About a minute and a half after his encounter with the man, Officer Fitzgibbon looped back around to Passmore Street. He immediately identified Robinson as the man who had shot at him. Police arrested Robinson, who was wearing a jacket, black boots, black socks, a white t-shirt, a light blue plaid buttoned-down shirt, and blue jeans. Police searched the area and found a silver-and-black semiautomatic handgun under a car next to where Robinson was standing. However, they did not find any bullets, shell casings, or strike marks, and there was no round in the chamber of the gun.

The jury and trial court convicted Robinson of the respective charges before them. After imposing sentence, on February 19, 2015, the court granted Robinson's motion for reconsideration and resentenced him to an aggregate term of nine

278 A.3d 340

years and nine months to nineteen years and six months of incarceration. We affirmed Robinson's judgment of sentence on direct appeal. Commonwealth v. Robinson , No. 807 EDA 2015, 2016 WL 6820530 (Pa. Super. Nov. 18, 2016) (unpublished memorandum).3 Robinson did not petition the Pennsylvania Supreme Court for review.

Robinson filed a pro se PCRA petition on November 8, 2017 and an amended petition through counsel on July 8, 2020. The PCRA court held a virtual evidentiary hearing on April 19, 2021, where Robinson presented the testimony of his trial counsel and of Dr. Suzanne Mannes. The court qualified Dr. Mannes as an expert in eyewitness identification. On May 17, 2021, the court granted Robinson's PCRA petition and awarded him a new trial. The Commonwealth timely appealed. The PCRA court and the Commonwealth complied with Pennsylvania Rule of Appellate Procedure 1925.

The Commonwealth presents the following issue for our review:

Did the PCRA court err by ordering a new trial, where [Robinson] failed to prove that trial counsel was ineffective for failing to call an identification expert to testify regarding the alleged unreliability of the victim's identification and where (1) trial counsel's defense strategy was reasonable, (2) the presentation of an identification expert would have been unsuited to counsel's defense strategy, and (3) the failure to call such an expert did not prejudice [Robinson]?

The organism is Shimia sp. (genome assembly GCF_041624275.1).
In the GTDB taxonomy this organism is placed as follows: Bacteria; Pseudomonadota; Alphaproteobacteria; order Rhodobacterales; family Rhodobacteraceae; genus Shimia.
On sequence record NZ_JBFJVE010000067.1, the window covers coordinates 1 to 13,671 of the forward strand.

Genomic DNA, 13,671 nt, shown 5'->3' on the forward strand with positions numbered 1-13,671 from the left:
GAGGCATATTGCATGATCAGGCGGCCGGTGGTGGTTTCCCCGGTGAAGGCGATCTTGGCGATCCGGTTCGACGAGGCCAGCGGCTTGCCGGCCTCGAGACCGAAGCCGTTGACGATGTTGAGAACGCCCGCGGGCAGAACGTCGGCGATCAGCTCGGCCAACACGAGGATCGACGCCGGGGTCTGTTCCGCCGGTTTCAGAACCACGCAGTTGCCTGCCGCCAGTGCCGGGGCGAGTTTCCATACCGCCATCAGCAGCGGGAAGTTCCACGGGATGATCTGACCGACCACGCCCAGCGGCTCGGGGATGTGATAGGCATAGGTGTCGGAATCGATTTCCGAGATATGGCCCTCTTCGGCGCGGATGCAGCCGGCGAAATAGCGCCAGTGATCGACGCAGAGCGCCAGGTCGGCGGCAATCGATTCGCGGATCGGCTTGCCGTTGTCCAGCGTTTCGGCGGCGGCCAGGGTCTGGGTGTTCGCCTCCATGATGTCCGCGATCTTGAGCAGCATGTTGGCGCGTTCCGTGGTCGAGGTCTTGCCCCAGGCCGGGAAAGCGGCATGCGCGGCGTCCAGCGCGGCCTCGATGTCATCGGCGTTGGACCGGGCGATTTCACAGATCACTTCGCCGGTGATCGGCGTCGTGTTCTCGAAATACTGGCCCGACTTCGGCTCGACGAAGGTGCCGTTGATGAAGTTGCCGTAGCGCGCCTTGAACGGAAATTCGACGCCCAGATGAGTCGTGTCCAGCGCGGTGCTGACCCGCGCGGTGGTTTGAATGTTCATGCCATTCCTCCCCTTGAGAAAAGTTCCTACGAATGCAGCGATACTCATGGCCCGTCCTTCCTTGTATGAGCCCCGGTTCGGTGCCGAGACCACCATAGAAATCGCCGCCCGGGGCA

Commonwealth's Brief at 4.

II. Ineffective Assistance of Trial Counsel

Our scope and standard of review on appeal from the grant of PCRA relief are well-settled. Our scope of review "is limited to the PCRA court's findings and evidence of record," viewed here in the light most favorable to Robinson as the party who prevailed before the PCRA court. Commonwealth v. Small , ––– Pa. ––––, 238 A.3d 1267, 1280 (2020) (citing Commonwealth v. Hanible , 612 Pa. 183, 30 A.3d 426, 438 (2011) ). "[O]ur standard of review calls for us to determine whether the ruling of the PCRA court is supported by the record and free of legal error." Commonwealth v. Wharton , ––– Pa. ––––, 263 A.3d 561, 567 (2021) (quoting Commonwealth v. Washington , 592 Pa. 698, 927 A.2d 586, 593 (2007) ).

Here, the issue is whether Robinson's trial counsel was ineffective. For PCRA relief based on a claim that trial counsel was ineffective, a petitioner must establish by a preponderance of the evidence that counsel's ineffectiveness so undermined the truth-determining process that no reliable adjudication of guilt or innocence could have taken place. Commonwealth v. Johnson , 600 Pa. 329, 966 A.2d 523, 532 (2009) ; 42 Pa.C.S.A. § 9543(a)(2)(ii). "Generally, counsel's performance is presumed to be constitutionally adequate, and counsel will only be deemed ineffective upon a sufficient showing by the petitioner." Id. This requires the petitioner to demonstrate that: (1) the underlying claim is of arguable merit; (2) counsel had no reasonable strategic basis for his or her action or inaction; and (3) the petitioner was prejudiced by counsel's act or omission. Id. at 533. A finding of "prejudice" requires the petitioner to show "that there is a reasonable probability that, but for counsel's unprofessional errors,